The polygon 122 is part of a triangle 120 that has been "clipped" within a rectangular window, or tile 52, for processing. The intersection of the edges 56 of the tile 52 with the triangle 120 provides two edges 54a and 54b of the polygon 122, with the remaining edges 54c and 54d being part of the original triangle 120.

Referring to FIG. 6, the graphics engine 100 is part of a graphics system 102 that receives at least initial object definitions from a central processing unit (CPU) 99 of a host computer system 97. The graphics system 102 has a memory 103 coupled to the graphics engine 100 for storing descriptions of the triangles 120 and the buffer 104 in which the graphics engine 100 stores the color values. A video output circuit 106 retrieves the color values from the buffer 104 and uses the color values to generate scan lines for a display 107.

Referring to FIG. 8, the display 107 has horizontal scan lines of pixels which the graphics engine 100 groups into horizontal bands 50. Each band 50 contains a predetermined number (e.g., thirty-two) horizontal scan lines of pixels. The engine 100 subdivides each horizontal band 50 into a predetermined number (e.g., thirty-two) of the tiles 52. Thus, as an example, for a display having a resolution of 1024 by 768, each tile 52 might have a width of thirty-two pixels and a height of thirty-two pixels.

As shown in FIGS. 9 and 10, because of the many possible angular orientations of the triangles 120 and the many possible portions of the triangle 120 that can intersect the tile 52, the graphics engine 100 classifies the resulting polygons 122 to belong to one of fifteen groups (group numbers 0-14). As examples, some polygons 122 (e.g., group numbers one through four) are the result of only one edge 59 of the triangle 120 intersecting the tile 52, and other polygons 122 (e.g., group numbers eleven through fourteen) are the result of all of the edges 56 of the tile 59 intersecting the triangle 120. As described below, each group is represented by a multi-bit identifier GROUP[3:0], and each group has an associated initial starting point, major scan direction and minor scan direction. The graphics engine 100 initially finds out the angular orientations of the edges intersecting the tile 59, constructs the group code GROUP[3:0], and then the graphics engine 100 uses a lookup table to determine the starting point and major and minor scan directions for the scan. The starting point for the scan is at one of the corners of the tile 59.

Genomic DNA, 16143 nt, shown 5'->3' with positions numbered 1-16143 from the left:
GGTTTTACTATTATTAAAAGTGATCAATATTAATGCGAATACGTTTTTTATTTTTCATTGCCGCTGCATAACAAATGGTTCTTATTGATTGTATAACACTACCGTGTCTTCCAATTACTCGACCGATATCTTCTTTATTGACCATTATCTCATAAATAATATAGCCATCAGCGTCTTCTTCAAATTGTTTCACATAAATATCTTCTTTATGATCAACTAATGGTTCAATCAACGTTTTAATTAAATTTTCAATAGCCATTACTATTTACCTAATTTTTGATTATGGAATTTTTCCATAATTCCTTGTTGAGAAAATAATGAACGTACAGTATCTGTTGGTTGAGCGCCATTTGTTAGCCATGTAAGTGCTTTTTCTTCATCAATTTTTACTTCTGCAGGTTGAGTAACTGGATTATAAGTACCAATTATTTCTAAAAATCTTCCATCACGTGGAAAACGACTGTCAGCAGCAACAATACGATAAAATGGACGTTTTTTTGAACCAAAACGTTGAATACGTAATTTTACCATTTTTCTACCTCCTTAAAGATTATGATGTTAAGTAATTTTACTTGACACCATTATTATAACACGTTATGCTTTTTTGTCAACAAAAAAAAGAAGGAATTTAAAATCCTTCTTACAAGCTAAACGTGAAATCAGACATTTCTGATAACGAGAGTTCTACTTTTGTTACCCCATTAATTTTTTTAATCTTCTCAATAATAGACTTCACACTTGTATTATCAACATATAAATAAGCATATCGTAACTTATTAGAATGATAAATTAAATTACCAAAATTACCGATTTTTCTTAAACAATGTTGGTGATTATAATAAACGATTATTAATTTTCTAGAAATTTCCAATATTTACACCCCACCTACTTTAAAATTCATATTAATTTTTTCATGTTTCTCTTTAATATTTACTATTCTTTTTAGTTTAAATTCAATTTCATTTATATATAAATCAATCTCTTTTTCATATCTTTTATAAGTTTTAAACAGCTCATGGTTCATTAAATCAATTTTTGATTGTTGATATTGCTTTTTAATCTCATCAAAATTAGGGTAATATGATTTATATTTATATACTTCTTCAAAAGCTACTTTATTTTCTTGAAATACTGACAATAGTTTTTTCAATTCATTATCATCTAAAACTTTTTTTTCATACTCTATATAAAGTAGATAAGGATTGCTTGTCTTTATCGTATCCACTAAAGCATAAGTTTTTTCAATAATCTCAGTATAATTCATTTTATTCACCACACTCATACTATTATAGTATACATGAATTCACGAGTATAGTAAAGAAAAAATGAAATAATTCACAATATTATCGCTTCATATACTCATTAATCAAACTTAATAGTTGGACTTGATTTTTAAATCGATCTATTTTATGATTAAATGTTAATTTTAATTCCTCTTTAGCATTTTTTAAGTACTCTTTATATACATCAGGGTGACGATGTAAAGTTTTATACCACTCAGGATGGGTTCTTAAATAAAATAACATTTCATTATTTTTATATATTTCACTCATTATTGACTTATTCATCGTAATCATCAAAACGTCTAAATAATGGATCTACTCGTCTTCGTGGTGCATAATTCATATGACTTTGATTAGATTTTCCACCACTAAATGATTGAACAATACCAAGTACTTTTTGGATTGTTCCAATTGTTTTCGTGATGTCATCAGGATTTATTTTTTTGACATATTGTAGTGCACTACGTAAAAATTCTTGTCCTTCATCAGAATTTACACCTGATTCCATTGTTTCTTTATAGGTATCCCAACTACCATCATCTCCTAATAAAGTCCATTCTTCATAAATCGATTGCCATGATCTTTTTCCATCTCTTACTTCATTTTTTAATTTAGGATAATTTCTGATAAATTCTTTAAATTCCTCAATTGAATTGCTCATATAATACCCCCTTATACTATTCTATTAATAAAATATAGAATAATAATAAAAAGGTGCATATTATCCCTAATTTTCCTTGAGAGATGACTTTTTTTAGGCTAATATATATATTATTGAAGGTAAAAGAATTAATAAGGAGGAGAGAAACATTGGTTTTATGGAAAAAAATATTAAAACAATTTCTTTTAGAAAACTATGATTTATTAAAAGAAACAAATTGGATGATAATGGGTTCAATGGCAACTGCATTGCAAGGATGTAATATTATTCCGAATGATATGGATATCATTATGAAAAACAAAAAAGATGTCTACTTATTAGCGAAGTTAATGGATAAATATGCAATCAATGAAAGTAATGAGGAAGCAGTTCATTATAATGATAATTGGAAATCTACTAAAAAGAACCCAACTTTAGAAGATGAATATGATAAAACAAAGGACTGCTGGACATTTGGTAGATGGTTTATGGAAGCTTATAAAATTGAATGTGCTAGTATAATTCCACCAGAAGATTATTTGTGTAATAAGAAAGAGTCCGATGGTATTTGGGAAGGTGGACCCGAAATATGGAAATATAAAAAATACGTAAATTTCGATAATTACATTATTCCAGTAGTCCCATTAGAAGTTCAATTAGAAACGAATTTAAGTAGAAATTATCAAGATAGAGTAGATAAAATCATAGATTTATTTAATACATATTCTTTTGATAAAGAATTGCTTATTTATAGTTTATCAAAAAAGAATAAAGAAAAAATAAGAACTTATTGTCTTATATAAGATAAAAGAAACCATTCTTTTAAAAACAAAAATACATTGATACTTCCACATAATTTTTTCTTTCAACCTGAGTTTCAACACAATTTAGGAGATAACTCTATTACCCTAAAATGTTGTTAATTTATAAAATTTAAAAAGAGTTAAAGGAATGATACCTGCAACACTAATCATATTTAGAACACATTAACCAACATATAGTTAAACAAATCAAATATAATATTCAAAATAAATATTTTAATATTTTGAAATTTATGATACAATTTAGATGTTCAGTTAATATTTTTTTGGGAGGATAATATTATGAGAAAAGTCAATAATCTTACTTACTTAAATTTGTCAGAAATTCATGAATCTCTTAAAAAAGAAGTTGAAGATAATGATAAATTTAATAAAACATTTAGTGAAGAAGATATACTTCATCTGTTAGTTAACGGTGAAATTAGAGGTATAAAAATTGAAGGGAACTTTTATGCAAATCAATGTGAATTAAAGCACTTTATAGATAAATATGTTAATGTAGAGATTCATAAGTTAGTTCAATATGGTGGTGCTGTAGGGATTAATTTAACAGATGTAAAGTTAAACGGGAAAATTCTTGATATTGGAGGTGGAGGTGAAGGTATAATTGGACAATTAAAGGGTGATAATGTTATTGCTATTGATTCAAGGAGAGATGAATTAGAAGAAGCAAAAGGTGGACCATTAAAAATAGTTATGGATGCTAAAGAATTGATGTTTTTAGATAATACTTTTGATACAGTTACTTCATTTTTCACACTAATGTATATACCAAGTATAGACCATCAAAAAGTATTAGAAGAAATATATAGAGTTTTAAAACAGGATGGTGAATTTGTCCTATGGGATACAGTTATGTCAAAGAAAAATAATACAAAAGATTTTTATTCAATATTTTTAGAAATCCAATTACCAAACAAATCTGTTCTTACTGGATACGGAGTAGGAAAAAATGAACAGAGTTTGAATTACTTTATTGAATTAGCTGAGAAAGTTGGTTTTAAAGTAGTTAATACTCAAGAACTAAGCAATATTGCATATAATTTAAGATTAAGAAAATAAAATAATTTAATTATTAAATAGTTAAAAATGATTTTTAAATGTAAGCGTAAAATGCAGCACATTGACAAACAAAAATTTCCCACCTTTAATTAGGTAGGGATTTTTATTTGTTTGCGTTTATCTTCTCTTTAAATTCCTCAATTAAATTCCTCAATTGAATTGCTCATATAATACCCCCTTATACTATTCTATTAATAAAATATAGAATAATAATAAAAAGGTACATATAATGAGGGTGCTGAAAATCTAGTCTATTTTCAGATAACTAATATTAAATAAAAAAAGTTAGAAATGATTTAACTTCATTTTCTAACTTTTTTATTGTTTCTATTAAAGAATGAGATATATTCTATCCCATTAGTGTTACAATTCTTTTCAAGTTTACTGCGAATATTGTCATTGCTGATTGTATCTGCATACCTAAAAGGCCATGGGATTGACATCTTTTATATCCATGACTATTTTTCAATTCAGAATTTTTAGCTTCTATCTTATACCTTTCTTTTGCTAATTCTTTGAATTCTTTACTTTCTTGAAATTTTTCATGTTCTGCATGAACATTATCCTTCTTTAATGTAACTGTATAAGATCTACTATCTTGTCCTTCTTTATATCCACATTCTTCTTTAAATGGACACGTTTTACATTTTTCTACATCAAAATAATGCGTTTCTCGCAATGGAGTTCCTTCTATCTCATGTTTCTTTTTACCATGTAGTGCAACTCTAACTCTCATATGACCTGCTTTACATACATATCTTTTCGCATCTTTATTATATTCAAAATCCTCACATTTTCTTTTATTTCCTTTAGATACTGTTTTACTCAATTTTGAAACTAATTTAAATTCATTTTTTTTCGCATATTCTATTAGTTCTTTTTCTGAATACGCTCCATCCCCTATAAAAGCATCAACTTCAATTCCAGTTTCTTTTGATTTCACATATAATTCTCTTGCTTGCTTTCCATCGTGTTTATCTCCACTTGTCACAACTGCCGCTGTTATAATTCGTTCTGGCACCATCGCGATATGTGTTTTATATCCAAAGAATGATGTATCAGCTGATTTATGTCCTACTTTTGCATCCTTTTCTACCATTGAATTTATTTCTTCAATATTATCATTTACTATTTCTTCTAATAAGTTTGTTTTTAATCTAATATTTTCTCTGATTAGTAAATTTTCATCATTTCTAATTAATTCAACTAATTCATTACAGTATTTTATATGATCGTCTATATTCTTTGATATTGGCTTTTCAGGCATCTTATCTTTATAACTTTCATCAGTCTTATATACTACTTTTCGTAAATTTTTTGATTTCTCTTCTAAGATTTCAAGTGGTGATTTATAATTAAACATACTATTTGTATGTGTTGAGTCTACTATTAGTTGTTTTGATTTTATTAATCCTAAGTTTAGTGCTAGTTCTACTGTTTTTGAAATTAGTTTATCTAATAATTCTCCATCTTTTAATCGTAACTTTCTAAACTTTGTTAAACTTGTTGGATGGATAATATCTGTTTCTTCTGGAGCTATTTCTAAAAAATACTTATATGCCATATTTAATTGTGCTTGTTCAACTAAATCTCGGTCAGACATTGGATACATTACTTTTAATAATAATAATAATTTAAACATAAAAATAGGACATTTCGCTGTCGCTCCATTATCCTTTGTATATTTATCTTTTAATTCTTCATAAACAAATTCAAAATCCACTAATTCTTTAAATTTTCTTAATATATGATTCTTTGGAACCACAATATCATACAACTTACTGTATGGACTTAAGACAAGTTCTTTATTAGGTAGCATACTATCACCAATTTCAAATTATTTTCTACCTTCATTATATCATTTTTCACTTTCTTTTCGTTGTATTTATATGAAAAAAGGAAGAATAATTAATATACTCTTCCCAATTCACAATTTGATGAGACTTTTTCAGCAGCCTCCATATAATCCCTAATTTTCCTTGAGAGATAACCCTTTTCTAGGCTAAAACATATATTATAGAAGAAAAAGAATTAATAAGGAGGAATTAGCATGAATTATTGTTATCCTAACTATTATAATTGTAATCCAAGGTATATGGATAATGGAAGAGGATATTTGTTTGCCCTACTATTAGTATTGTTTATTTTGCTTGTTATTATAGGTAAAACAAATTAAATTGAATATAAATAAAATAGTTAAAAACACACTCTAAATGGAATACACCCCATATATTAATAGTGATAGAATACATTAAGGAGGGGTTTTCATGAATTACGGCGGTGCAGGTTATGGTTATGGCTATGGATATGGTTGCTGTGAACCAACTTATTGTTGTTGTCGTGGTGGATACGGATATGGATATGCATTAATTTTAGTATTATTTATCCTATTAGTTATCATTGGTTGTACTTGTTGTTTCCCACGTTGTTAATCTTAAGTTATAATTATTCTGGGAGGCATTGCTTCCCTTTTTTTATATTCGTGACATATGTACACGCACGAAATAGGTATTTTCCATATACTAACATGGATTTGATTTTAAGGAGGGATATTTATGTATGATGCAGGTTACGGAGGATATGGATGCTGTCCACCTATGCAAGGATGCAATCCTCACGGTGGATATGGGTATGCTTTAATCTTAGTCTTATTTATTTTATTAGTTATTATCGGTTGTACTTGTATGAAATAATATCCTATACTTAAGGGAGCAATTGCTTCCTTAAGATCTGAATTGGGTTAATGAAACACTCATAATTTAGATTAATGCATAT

The graphics engine 100 initially begins the scanning of the polygon 122 at a point 63 near one of the corners of the tile 52. The orientation of the major 55 and minor 57 scan axes for the scanning, along with the location of the point 63 from which the scanning begins, is defined by the group classifying the polygon 122. The direction, if any, in which the engine 100 proceeds from the point 63 to locate a first interior pixel 65a (and beginning of the path 62, as shown in FIG. 7) of the polygon 122 is defined by an initial scan code (represented by a two bit signal called INITIALSCAN[1:0], described below). For each group, the initial scan code indicates whether the graphics engine 100 should proceed along the major scan axis 57 (indicated by the INITIALSCAN[1:0] signal being equal to "10b," where the suffix "b" denotes negative logic), the minor scan axis 55 (indicated by the INITIALSCAN[1:0] scan being equal to "10b"), or should not proceed (indicated by the INITIALSCAN[1:0] signal being equal to "00b") from the point 63 to locate the first interior pixel 65a. In this manner, first the major scanning direction is stepped, is necessary. This is done by testing the most significant bit of the INITIALSCAN[1:0] signal. If the most significant bit is set, the initial search steps along the major scan axis 57. If the stepping along the major scan axis 57 is not necessary, or the search along the major scan axis 57 fails to locate an interior pixel, then steps are made along the minor scan axis 55 if the least signficant bit of the INITIALSCAN[1:0] signal is set. Once the first interior pixel 65a is located, the graphics engine 100 begins scanning the interior of the polygon 122.

Referring to FIG. 11, to classify the polygon 122 as belonging to one of the groups, the engine 100 uses an edge function E(x,y) which edges 56 of the tile 59 are intersected by the triangle 120. For the edge 59a having endpoints (XA,YA) and (XB,YB) , the edge function E(x,y) is described by the following equation:

E(x,y=(x-xA)A+(y-yA)B

A is the edge distance gradient along the x-axis for the edge function E(x,y) described by the following equation: ##EQU1## where

Δx=xB -xA 

and

Δy=yB -yA 

B is the edge distance gradient along the y-axis for the edge function E(x,y) described by the following equation: ##EQU2## By applying the edge function E(x,y) to one of the edges 59, the graphics engine 100 can determine whether a point 70 (e.g., a point at the center of the tile 59) can possibly be within the triangle 120. If the edge function E(x,y) furnishes a positive number, then the point 70 may be within 15 the triangle, and two other tests (for the other edges 59) are required to verify the location of the point 70. However, if the edge function E(x,y) furnishes a negative number, then the point 70 cannot be located within the triangle 70, and no other edge tests are necessary.